But the preponderance of the new troops are tank and armored infantry units, the wrong kind of forces when one is trying to make person-to-person contacts with a population. Light infantry using less-armored vehicles and military police units are better in this scenario, because they are less intimidating and convey the message of “liberation” rather than of “new conqueror.”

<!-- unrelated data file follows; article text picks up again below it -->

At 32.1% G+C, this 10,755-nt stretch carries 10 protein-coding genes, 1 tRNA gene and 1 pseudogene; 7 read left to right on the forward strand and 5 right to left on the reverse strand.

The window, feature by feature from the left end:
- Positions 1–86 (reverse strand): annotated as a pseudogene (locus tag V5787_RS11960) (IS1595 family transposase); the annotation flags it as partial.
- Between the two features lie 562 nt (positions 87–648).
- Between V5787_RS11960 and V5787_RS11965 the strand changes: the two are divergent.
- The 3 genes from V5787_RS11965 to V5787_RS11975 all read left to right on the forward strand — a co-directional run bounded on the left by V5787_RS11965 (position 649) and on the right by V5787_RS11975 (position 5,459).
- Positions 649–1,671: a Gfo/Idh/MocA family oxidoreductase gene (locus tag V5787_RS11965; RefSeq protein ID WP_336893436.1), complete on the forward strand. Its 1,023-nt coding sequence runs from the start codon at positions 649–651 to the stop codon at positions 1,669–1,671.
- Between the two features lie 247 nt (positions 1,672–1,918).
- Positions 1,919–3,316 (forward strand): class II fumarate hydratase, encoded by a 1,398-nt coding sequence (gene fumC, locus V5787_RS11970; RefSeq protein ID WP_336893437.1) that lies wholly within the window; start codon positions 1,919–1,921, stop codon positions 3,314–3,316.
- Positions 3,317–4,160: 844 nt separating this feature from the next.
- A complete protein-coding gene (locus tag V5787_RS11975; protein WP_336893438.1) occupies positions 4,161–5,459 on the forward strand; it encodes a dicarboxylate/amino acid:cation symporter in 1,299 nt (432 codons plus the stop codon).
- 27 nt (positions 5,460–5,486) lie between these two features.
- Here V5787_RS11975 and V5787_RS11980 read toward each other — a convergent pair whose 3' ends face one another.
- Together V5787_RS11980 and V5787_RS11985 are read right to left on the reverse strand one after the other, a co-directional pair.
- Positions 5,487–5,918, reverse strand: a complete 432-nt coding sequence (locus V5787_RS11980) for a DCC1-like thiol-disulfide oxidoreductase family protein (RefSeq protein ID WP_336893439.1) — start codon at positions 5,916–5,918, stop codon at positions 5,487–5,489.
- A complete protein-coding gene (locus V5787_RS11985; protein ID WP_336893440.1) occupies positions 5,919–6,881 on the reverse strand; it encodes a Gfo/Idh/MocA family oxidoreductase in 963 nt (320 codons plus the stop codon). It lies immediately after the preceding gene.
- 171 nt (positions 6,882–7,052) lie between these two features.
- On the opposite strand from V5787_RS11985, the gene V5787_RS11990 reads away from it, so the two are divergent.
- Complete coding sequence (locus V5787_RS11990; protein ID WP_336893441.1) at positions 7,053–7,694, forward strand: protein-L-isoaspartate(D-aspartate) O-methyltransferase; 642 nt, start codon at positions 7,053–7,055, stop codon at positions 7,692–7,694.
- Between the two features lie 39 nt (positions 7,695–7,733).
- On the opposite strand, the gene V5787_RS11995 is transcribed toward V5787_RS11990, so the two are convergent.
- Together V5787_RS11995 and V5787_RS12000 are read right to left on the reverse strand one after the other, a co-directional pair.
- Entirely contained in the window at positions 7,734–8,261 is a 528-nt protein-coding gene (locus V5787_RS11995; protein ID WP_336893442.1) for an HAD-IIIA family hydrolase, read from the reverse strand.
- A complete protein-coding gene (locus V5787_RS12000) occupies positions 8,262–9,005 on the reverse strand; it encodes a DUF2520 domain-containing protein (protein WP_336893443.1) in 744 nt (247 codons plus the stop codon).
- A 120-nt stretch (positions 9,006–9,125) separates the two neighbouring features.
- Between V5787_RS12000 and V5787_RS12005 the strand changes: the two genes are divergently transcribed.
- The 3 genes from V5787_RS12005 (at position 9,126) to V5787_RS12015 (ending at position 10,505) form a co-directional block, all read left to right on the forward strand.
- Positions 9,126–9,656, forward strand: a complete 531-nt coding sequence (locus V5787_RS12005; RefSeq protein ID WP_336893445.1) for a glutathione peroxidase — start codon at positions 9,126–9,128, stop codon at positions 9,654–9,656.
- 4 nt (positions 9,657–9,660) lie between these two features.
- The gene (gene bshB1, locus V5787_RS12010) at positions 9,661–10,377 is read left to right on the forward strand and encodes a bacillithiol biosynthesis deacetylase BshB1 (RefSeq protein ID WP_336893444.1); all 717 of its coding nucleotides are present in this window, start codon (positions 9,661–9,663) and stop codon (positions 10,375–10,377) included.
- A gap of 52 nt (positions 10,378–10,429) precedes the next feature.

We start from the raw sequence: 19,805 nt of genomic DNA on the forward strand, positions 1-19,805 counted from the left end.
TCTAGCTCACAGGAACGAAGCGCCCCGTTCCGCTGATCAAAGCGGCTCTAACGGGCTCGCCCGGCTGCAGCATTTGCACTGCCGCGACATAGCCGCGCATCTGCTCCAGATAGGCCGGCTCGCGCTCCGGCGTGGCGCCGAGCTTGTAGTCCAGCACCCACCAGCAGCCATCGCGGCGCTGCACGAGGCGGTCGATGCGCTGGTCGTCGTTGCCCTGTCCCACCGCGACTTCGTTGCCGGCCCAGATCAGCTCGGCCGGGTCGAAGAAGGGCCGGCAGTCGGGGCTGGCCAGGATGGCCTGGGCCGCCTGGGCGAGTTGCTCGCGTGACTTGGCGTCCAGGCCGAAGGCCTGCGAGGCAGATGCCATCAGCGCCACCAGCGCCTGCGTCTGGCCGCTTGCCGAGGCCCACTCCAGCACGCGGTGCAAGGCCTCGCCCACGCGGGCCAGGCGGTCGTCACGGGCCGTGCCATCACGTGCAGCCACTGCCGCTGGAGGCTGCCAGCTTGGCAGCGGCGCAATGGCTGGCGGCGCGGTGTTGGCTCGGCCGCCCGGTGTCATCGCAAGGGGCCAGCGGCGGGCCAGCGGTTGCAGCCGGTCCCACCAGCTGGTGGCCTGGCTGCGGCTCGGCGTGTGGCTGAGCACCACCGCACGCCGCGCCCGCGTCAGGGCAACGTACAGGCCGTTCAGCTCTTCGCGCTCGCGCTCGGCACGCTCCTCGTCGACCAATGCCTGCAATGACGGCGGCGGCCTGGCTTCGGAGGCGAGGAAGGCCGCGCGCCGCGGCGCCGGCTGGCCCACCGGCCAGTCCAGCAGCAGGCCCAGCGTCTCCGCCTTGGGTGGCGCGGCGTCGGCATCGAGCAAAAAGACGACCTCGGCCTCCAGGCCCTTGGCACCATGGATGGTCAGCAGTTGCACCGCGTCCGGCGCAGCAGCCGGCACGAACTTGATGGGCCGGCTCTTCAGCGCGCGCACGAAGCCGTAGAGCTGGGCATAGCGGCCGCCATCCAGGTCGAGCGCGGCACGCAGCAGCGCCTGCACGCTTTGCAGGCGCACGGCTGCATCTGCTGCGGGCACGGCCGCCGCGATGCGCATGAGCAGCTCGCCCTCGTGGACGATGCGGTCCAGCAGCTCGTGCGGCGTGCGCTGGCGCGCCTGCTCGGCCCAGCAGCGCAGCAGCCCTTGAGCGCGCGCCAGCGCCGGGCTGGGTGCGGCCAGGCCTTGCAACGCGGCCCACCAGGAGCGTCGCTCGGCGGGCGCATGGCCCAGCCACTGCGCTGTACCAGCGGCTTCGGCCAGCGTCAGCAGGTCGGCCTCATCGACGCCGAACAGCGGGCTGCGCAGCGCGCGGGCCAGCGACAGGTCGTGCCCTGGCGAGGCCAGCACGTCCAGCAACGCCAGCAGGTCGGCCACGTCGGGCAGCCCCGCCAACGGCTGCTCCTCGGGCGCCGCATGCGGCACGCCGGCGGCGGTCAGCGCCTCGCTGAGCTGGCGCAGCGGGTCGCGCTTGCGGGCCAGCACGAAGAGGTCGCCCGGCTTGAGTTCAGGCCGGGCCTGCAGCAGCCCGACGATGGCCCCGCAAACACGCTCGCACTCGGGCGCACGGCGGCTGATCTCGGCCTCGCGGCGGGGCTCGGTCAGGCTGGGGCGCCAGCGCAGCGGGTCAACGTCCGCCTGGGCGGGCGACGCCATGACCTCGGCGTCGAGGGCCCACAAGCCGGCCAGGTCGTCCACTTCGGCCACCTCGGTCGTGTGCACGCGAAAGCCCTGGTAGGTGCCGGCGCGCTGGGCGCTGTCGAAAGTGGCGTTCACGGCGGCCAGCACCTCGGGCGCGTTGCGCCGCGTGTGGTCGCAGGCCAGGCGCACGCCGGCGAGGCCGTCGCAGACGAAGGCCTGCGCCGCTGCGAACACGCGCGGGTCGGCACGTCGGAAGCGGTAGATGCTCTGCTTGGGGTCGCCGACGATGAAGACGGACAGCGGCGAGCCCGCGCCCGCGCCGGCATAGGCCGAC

Moreover, in addition to the ground troops, the New York Times (April 20) reported that the Pentagon wants permanent “access” to four air bases in Iraq–something Defense Secretary Donald Rumsfeld vehemently denied. Nonetheless, such a contingency is not merely hypothetical but logically anticipatory; prior to the war’s start, Saudi Arabia indicated that it might ask the U.S. to remove the American forces that have been in that country to help protect it from Saddam’s Iraq. Just as Operation Northern Watch, based in Turkey, has ended, Operation Southern Watch–flown out of Saudi Arabia, Bahrain, and Kuwait, as well as from U.S. carriers–is moot. (That the U.S. unilaterally ended both air operations raises anew the question of the basis for these operations.) If access or even some permanent stationing agreement is forthcoming, the U.S. position in the region will actually be enhanced. Combined with Afghanistan and U.S. carrier battlegroups in the Persian Gulf, facilities in Iraq would position U.S. power virtually all around Iran. But will a new Iraqi government permit such an arrangement? After all, the holiest shrines of the Shi’ites are in Iraq.